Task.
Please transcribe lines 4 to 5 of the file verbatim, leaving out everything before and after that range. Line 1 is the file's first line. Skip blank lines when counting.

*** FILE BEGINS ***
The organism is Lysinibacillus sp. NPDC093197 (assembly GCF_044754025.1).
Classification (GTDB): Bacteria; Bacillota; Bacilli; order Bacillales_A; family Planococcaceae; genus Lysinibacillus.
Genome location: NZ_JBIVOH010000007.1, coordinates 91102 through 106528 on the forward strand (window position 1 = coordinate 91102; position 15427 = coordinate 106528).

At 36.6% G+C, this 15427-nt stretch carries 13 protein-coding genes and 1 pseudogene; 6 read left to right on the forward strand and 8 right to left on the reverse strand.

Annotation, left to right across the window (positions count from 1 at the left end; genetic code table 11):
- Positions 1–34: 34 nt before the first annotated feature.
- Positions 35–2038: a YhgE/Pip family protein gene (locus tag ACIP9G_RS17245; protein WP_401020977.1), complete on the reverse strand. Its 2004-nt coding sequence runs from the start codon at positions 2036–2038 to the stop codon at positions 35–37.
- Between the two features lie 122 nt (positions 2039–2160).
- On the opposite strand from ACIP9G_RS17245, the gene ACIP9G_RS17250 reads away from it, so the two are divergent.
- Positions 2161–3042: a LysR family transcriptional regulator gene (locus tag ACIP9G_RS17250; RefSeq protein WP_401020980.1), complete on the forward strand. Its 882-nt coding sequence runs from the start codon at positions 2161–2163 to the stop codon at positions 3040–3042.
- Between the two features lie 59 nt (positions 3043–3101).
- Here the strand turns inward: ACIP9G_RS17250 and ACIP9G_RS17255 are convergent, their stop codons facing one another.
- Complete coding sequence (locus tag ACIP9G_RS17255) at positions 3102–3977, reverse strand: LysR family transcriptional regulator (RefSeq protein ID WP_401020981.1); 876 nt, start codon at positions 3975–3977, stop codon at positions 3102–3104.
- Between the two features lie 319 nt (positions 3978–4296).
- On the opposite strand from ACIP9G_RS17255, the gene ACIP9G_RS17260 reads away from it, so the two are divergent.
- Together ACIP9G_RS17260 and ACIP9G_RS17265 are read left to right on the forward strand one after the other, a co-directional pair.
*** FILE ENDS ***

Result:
At 36.6% G+C, this 15427-nt stretch carries 13 protein-coding genes and 1 pseudogene; 6 read left to right on the forward strand and 8 right to left on the reverse strand.

Annotation, left to right across the window (positions count from 1 at the left end; genetic code table 11):